Don’t Build Your Marriage Solely on Happiness
Happiness is the ultimate privilege. Some believe they’re entitled to be happy, no matter who or what they mess up on their journey. Lesli Doares addresses this belief in her article “Bad Marriage Advice #10: If You’re Not Happy in Your Marriage, You Should Leave.” A few items stood out for me.
“Focusing on your personal happiness is sure to lead to disappointment,” Doares writes.
That’s a powerful statement. But how can anybody say that?
“If you emphasize it too much, you risk losing your marriage. Many fairy tales end ‘and they lived happily ever after.’ But marriage is not a fairy tale. In the early days of your relationship, you probably spent more happy times together than ever in your life. So, it usually comes as a shock when you realize that you’re not as happy as you once were,” Doares continues.
Life goes on. Once you’re married, there are more responsibilities, new problems, burst pipes, and colicky kids. So, you think to yourself, ‘I’m not as happy as I once was. I wonder if I made the wrong choice getting married to this person.’
“Happiness is a byproduct of marriage, not its foundation,” Doares says.
Happiness is a state.
Happiness comes and goes. It shouldn’t be the foundation of a marriage because happiness is a transient emotion. You don’t feel happy all the time. If somebody said to me, ‘Are you happy right now?’ I’d respond, ‘I’m not unhappy. I’m existing and doing what I love to do. By definition, I guess I’m happy.’
But that’s not what we think about happiness. We think of jumping up and down, feeling tickly, or wanting to smile all the time. These outward reactions don’t happen often. Events make it happen. Touching moments make it happen. Maybe some peace and quiet will make it happen. But happiness is not a consistent state of being.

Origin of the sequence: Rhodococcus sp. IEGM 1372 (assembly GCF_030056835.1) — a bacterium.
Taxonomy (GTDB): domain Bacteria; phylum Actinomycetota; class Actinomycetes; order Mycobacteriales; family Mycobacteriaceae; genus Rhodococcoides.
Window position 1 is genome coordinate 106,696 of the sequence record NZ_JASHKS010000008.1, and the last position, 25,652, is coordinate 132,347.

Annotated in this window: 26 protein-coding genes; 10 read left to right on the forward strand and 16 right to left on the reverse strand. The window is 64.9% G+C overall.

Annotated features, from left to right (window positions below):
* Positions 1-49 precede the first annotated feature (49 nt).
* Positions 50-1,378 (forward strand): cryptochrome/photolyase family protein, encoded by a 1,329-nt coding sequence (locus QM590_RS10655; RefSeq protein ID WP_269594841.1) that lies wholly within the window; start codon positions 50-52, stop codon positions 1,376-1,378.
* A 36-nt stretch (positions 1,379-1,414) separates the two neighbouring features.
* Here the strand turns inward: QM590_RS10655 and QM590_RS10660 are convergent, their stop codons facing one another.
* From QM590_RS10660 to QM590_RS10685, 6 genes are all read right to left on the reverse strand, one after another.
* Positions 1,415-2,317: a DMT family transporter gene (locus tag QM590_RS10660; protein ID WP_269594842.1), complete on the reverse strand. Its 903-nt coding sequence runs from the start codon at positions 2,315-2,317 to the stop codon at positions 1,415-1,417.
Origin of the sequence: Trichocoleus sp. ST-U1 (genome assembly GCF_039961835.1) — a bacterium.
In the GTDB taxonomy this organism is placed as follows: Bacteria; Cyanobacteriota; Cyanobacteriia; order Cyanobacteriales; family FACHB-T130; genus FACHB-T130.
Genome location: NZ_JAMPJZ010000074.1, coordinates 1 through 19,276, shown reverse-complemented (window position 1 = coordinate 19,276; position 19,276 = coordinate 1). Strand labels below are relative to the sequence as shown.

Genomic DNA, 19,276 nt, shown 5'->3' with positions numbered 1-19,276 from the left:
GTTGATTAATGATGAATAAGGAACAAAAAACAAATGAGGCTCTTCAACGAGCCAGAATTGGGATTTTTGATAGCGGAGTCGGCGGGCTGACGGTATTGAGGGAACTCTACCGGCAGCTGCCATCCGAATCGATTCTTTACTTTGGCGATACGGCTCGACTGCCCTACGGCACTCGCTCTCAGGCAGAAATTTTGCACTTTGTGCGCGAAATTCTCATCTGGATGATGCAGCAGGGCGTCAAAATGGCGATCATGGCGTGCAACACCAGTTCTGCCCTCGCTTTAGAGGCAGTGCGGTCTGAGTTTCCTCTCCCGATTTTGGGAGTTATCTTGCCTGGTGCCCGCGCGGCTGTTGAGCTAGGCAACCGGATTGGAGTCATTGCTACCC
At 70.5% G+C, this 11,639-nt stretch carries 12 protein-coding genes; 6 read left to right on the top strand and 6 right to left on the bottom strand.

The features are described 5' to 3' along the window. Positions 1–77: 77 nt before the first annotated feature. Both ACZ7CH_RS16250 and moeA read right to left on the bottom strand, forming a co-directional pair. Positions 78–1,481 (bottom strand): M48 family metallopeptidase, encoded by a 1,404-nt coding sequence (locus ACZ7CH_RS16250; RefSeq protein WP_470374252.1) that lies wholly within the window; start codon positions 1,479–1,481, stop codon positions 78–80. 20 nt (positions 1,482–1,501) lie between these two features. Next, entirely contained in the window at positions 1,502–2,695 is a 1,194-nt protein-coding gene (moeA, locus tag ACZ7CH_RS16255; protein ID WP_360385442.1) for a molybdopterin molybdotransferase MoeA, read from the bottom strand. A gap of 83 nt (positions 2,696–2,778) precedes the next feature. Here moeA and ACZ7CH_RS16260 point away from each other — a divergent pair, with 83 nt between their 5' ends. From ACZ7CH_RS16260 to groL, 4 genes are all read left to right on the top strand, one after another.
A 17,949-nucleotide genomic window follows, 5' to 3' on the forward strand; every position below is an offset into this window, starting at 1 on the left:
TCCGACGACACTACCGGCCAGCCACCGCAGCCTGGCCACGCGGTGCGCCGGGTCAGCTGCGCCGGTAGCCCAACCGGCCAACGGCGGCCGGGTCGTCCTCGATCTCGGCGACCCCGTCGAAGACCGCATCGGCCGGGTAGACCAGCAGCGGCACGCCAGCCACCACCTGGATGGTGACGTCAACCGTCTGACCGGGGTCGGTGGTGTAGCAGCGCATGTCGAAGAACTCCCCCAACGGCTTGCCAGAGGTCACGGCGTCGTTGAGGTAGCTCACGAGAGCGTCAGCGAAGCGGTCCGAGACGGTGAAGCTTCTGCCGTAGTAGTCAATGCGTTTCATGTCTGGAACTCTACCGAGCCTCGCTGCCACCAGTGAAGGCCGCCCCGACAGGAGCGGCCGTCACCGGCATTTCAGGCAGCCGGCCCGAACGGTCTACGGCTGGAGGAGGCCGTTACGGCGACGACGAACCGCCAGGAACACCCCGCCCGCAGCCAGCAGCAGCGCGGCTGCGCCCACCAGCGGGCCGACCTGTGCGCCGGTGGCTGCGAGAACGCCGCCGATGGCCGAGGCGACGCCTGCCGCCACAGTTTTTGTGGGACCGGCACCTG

“Happiness is an inside job. And in what may seem a contradiction to the above, you can choose to be happy at any time, regardless of what’s going on in your life. Sometimes you have to look at how you define happiness,” Doares writes.
That’s true, but that’s not always true either.
When I ended up in the emergency room with a pulverized wrist, the doctors kept injecting me with pain medication. I guess I was happy because I was totally stoned. I didn’t feel happy that the wrist injury happened. Quite frankly, I was in substantial agony. But even at that point, I was happy it wasn’t worse. I was relieved and grateful. That’s a state of happiness, too. You’re determined by how you define it.
“Research shows that people are happiest when they are having sex and talking,” Doares writes. In a marriage, hopefully you’re having sex and you’re talking.
The article ends with, “The choice to feed your happiness, or starve it, is up to you. But your personal beliefs about marriage and happiness may be getting in the way.”
If you focus only on your personal happiness, especially with some frequency, you’re bound to be disappointed, and you risk losing your marriage.